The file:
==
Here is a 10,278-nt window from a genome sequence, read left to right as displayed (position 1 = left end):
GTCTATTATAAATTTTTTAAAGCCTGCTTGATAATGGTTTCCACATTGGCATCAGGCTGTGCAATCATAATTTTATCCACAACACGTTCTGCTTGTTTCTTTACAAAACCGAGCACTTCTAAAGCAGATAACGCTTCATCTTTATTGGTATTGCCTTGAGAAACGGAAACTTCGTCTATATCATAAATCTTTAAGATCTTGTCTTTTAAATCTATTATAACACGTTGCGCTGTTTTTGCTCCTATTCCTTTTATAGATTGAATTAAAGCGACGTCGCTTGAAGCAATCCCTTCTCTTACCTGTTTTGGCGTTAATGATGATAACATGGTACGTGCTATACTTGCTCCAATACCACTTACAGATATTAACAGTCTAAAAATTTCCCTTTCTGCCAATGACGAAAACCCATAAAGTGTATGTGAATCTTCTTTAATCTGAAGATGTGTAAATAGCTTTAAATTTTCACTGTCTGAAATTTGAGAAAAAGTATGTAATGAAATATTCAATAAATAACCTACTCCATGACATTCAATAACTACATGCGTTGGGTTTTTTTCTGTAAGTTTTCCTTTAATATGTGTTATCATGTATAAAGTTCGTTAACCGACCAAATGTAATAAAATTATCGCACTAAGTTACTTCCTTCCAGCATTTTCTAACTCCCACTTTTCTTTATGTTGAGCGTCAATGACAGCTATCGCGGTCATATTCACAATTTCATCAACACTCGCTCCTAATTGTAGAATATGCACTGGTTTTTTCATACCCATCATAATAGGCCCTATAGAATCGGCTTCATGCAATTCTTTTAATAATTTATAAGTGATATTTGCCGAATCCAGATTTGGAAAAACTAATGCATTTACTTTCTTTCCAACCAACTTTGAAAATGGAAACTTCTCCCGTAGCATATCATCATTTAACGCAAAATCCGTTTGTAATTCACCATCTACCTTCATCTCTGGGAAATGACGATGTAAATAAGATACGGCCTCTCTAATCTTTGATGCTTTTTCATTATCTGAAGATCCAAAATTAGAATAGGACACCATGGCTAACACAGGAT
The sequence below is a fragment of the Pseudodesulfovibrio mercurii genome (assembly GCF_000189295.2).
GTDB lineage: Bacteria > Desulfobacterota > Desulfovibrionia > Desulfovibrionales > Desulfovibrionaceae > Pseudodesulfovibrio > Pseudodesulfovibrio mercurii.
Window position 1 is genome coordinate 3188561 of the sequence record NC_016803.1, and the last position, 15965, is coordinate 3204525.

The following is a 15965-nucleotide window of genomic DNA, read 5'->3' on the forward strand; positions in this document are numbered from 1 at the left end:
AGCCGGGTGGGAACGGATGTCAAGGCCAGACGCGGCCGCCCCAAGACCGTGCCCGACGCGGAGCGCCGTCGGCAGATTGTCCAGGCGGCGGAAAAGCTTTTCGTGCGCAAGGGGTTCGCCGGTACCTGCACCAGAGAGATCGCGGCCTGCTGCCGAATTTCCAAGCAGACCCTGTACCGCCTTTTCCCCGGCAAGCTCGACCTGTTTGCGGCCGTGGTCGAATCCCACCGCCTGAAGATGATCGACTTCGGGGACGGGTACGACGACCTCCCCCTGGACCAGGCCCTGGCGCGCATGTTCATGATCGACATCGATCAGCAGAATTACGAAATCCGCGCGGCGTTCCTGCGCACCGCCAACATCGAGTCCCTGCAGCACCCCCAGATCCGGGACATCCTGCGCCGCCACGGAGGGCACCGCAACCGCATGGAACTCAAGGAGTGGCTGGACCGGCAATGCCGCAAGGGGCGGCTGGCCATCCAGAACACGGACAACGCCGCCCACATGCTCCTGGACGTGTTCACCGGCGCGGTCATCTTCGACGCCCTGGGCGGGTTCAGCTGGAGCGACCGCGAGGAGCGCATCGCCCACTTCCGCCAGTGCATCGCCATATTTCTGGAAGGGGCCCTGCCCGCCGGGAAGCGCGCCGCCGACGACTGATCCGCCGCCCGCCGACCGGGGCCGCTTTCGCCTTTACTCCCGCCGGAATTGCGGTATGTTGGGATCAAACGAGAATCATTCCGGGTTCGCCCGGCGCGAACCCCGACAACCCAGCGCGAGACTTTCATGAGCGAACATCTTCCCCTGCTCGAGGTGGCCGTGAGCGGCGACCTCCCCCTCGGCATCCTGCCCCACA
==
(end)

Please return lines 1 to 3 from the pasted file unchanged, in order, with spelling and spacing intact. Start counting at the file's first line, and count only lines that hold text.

Here is a 10,278-nt window from a genome sequence, read left to right as displayed (position 1 = left end):
GTCTATTATAAATTTTTTAAAGCCTGCTTGATAATGGTTTCCACATTGGCATCAGGCTGTGCAATCATAATTTTATCCACAACACGTTCTGCTTGTTTCTTTACAAAACCGAGCACTTCTAAAGCAGATAACGCTTCATCTTTATTGGTATTGCCTTGAGAAACGGAAACTTCGTCTATATCATAAATCTTTAAGATCTTGTCTTTTAAATCTATTATAACACGTTGCGCTGTTTTTGCTCCTATTCCTTTTATAGATTGAATTAAAGCGACGTCGCTTGAAGCAATCCCTTCTCTTACCTGTTTTGGCGTTAATGATGATAACATGGTACGTGCTATACTTGCTCCAATACCACTTACAGATATTAACAGTCTAAAAATTTCCCTTTCTGCCAATGACGAAAACCCATAAAGTGTATGTGAATCTTCTTTAATCTGAAGATGTGTAAATAGCTTTAAATTTTCACTGTCTGAAATTTGAGAAAAAGTATGTAATGAAATATTCAATAAATAACCTACTCCATGACATTCAATAACTACATGCGTTGGGTTTTTTTCTGTAAGTTTTCCTTTAATATGTGTTATCATGTATAAAGTTCGTTAACCGACCAAATGTAATAAAATTATCGCACTAAGTTACTTCCTTCCAGCATTTTCTAACTCCCACTTTTCTTTATGTTGAGCGTCAATGACAGCTATCGCGGTCATATTCACAATTTCATCAACACTCGCTCCTAATTGTAGAATATGCACTGGTTTTTTCATACCCATCATAATAGGCCCTATAGAATCGGCTTCATGCAATTCTTTTAATAATTTATAAGTGATATTTGCCGAATCCAGATTTGGAAAAACTAATGCATTTACTTTCTTTCCAACCAACTTTGAAAATGGAAACTTCTCCCGTAGCATATCATCATTTAACGCAAAATCCGTTTGTAATTCACCATCTACCTTCATCTCTGGGAAATGACGATGTAAATAAGATACGGCCTCTCTAATCTTTGATGCTTTTTCATTATCTGAAGATCCAAAATTAGAATAGGACACCATGGCTAACACAGGAT
The sequence below is a fragment of the Pseudodesulfovibrio mercurii genome (assembly GCF_000189295.2).